After debate stalled in the Senate, a 24-day filibuster of the bill ensued. Southern senators expressed the belief that the bill was unconstitutional and punitive to the South. On May 21, 1965, 29 Democrats and 9 Republicans signed a petition for a cloture motion. Four days later, the Senate approved debate-limiting cloture by a vote of 70 to 30. This was only the second time in its history, and the second time in two years, that the Senate had stopped debate in order to vote on a civil rights bill. On May 26, the Senate passed S. 1564 by a vote of 77 to 19.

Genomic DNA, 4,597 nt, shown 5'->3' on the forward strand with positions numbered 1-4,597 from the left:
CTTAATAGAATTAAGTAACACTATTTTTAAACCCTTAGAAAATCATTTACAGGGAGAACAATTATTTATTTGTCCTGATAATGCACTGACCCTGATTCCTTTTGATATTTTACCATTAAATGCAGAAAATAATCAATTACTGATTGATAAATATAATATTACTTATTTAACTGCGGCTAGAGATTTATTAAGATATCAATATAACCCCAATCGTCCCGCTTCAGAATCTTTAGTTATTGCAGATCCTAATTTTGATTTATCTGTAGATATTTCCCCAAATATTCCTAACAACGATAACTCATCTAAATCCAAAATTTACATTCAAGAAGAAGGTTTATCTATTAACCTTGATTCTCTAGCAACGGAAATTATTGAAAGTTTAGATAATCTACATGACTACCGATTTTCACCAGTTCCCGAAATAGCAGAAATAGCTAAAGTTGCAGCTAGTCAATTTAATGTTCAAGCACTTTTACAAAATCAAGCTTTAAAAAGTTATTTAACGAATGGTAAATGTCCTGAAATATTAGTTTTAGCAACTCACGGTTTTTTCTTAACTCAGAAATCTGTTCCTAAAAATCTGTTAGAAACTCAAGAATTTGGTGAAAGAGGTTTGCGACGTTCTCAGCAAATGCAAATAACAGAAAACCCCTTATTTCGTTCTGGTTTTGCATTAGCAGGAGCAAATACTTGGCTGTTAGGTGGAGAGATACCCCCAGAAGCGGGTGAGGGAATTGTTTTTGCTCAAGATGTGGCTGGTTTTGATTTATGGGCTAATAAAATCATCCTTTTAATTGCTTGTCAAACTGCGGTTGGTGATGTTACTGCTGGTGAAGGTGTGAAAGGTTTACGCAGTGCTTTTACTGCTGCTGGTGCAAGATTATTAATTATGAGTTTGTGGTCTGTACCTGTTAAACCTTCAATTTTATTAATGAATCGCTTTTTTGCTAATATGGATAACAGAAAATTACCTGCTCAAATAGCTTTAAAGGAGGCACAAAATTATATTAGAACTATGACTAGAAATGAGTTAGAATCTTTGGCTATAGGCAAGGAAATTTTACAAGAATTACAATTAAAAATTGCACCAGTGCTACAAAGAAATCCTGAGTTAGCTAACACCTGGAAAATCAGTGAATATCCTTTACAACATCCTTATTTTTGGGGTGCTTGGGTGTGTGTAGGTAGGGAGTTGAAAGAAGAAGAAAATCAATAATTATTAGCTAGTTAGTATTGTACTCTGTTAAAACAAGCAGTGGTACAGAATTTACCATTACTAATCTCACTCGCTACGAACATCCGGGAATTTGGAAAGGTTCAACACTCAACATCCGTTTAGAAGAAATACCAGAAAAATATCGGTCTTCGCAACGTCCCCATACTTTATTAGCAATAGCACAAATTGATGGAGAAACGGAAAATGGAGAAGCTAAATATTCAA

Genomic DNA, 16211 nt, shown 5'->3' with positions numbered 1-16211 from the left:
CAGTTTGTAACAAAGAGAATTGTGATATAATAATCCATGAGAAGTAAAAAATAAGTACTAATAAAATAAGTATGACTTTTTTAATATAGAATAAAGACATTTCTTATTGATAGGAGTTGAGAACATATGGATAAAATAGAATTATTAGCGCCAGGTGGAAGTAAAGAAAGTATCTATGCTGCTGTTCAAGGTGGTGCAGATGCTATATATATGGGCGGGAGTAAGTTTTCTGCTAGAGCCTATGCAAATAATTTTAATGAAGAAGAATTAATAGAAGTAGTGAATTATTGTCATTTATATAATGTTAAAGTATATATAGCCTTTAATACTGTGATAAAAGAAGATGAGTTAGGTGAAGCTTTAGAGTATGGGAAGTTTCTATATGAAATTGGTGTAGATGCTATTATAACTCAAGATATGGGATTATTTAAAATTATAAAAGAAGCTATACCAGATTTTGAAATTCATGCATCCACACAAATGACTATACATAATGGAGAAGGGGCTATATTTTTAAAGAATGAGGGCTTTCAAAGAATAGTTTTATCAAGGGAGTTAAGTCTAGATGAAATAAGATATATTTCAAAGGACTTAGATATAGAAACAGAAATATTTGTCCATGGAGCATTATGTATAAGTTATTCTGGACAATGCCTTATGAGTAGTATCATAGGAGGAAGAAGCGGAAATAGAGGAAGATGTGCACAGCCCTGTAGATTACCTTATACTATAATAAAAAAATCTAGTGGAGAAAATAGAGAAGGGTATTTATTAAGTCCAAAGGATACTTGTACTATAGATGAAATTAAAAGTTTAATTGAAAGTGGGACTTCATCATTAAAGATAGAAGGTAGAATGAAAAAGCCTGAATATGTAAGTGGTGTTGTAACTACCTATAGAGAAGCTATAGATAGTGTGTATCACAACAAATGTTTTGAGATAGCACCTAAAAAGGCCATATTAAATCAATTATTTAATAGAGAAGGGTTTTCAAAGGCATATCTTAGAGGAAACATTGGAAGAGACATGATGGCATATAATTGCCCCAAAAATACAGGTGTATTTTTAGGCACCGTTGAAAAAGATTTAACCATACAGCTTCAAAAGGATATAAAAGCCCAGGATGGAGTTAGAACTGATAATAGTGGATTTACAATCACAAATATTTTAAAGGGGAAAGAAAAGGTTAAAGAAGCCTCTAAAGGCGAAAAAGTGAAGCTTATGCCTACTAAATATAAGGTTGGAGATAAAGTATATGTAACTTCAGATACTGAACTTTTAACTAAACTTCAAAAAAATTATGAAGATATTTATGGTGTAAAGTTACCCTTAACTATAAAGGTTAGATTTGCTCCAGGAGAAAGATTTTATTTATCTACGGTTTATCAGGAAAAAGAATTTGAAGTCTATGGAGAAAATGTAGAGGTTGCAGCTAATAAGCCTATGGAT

In the House, Republicans proposed a substitute bill, H.R. 7896. Known as the Ford-McCulloch bill, it removed the automatic triggers. Civil rights leaders expressed strong opposition to the Ford-McCulloch bill. On July 9, 1965, the House rejected the substitute bill by a vote of 166 to 215. The House then considered 14 amendments to H.R. 6400, but only passed three that made no consequential changes to the bill. The House passed H.R. 6400 with automatic triggers and a ban on poll taxes in state and local elections by a vote of 333 to 85.
As Congress debated the voting rights bill, Americans wrote letters to express both their support and opposition for the legislation.